What You Need to Know About Woodworking

Posted on: August 28, 2023

You love working with your hands and admire the extensive skills of seasoned woodworkers. Why not learn yourself? Even those who’ve been working with wood for years will admit they’re still discovering new aspects of the art.

Whether you’re planning to pick woodworking up as a hobby or for home renovation projects, the first step is to get a grip on the basics. Once you’re familiar with fundamental safety protocol, as well as the ins and outs of specific tools and different types of wood, you’ll be well on your way.

Safety First

Specific safety precautions are particularly important to follow. While you should wear noise suppression headphones when running loud tools and latex gloves for staining and finish, you should also never be without appropriate eye protection. Get in the habit from the get-go of putting safety glasses on when you first enter your workspace and removing them only on your way out.

Other important safety considerations include:

  • Wear appropriate clothing. Remove dangling jewelry and avoid loose-fitting clothes. Wear something comfortable yet durable enough to protect your body.
  • Disconnect power before changing bits or blades. It’s not enough to make sure the appliance switch is off. Use power cables to disconnect from the source of electricity completely.
  • Keep tools sharp. Dull appliances are not only inefficient, but they can also be dangerous. The last thing you want is for a tool to kick back while you’re working.
  • Check for nails and screws. Especially if you’re using repurposed wood, carefully inspect and make sure to remove any metal before you make the first cut.

Hand Tools

You probably already have many of the hand tools needed for woodworking. A go-to hammer is about to become your best friend. Make sure it’s a split claw for removing nails with a smooth, slightly rounded head. Since you’re just starting out, consider a lighter model that still feels good in your hand.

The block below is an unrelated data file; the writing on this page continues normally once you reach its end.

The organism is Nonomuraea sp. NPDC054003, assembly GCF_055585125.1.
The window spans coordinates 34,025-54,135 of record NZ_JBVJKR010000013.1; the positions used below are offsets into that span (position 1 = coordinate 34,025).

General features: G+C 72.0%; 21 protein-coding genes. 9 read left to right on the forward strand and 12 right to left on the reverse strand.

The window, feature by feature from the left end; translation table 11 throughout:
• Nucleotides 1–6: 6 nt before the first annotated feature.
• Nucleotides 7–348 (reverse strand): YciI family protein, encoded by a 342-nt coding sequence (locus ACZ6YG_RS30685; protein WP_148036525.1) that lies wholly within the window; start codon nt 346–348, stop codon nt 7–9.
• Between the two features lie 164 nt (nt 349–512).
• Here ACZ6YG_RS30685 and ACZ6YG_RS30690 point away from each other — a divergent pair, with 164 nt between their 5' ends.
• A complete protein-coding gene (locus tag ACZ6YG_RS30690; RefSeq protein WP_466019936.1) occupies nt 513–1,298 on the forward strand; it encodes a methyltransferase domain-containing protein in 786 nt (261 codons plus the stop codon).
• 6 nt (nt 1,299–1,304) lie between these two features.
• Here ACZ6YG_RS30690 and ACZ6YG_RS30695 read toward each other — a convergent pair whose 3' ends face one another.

Phillips and flathead screwdrivers and a level, retractable tape measure remain standard-issue. It will also be helpful to purchase square head and star drivers, as well as two or three nail sets of varying size.

Chisels, hand saws, sharpening tools and a 6-inch layout square round off your must-have list. You may also consider a sliding bevel, which can be adjusted to any angle and locked, as well as a block plane for trimming.

Power Tools

As with hand tools, you’re likely looking at filling in what you’ll need together with what you already have. You probably own a power drill and circular saw, but if your drill is cordless, check into corded models. They are more powerful and have greater versatility.

Once you’re comfortable with a circular saw, consider investing in a table saw. Prepare to stock your shop up over time with a jigsaw, router, random orbital sander, compound miter saw and air compressor. In woodworking, there are tools you need to have and those that would be nice to have.

Beginner's Guide to Woodworking Infographic

Which Wood?

As you turn safety precautions into habit and become familiar with tools of the trade, it’s time to start learning the nuances of wood and which type is best for your purpose.

Malleable woods suitable for cabinetry and furniture include cherry, birch and pine. Birch has shock-resistant properties that also make it an ideal candidate for flooring. Oak and treated pine are fantastic for outdoor pieces, and if you’re into sculpture or custom paneling, check into walnut.